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The combination of social and personal contexts affects dominance hierarchy development in shore crabs, Carcinus maenas
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Many animals that live in groups maintain competitive relationships, yet avoid continual fighting, by forming dominance hierarchies. We compare predictions of stochastic, individual-based models with empirical experimental evidence using shore crabs to test competing hypotheses regarding hierarchy development. The models test (1) what information individuals use when deciding to fight or retreat, (2) how past experience affects current resource-holding potential, and (3) how individuals deal with changes to the social environment. First, we conclude that crabs assess only their own state and not their opponent's when deciding to fight or retreat. Second, willingness to enter, and performance in, aggressive contests are influenced by previous contest outcomes. Winning increases the likelihood of both fighting and winning future interactions, while losing has the opposite effect. Third, when groups with established dominance hierarchies dissolve and new groups form, individuals reassess their ranks, showing no memory of previous rank or group affiliation. With every change in group composition, individuals fight for their new ranks. This iterative process carries over as groups dissolve and form, which has important implications for the relationship between ability and hierarchy rank. We conclude that dominance hierarchies emerge through an interaction of individual and social factors, and discuss these findings in terms of an underlying mechanism. Overall, our results are consistent with crabs using a cumulative assessment strategy iterated across changes in group composition, in which aggression is constrained by an absolute threshold in energy spent and damage received while fighting.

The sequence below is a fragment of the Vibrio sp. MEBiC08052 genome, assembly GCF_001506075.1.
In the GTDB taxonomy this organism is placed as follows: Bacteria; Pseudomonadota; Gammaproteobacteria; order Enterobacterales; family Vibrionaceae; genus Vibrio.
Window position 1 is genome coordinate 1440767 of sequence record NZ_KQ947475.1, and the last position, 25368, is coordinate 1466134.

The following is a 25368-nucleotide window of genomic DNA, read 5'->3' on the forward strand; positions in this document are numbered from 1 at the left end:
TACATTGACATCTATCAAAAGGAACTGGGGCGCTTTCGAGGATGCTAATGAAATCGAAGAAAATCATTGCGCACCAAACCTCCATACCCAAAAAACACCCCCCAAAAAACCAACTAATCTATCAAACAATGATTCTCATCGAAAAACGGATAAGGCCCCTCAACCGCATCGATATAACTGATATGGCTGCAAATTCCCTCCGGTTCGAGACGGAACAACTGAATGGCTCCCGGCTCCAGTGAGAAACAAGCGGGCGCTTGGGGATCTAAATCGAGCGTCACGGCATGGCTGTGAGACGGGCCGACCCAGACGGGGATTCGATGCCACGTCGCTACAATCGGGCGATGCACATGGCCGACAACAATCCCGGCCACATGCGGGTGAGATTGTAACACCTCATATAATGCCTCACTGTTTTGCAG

assessment strategy, Carcinus maenas, dominance hierarchy, fighting ability, group composition, individual-based simulation, resource-holding potential, shore crab
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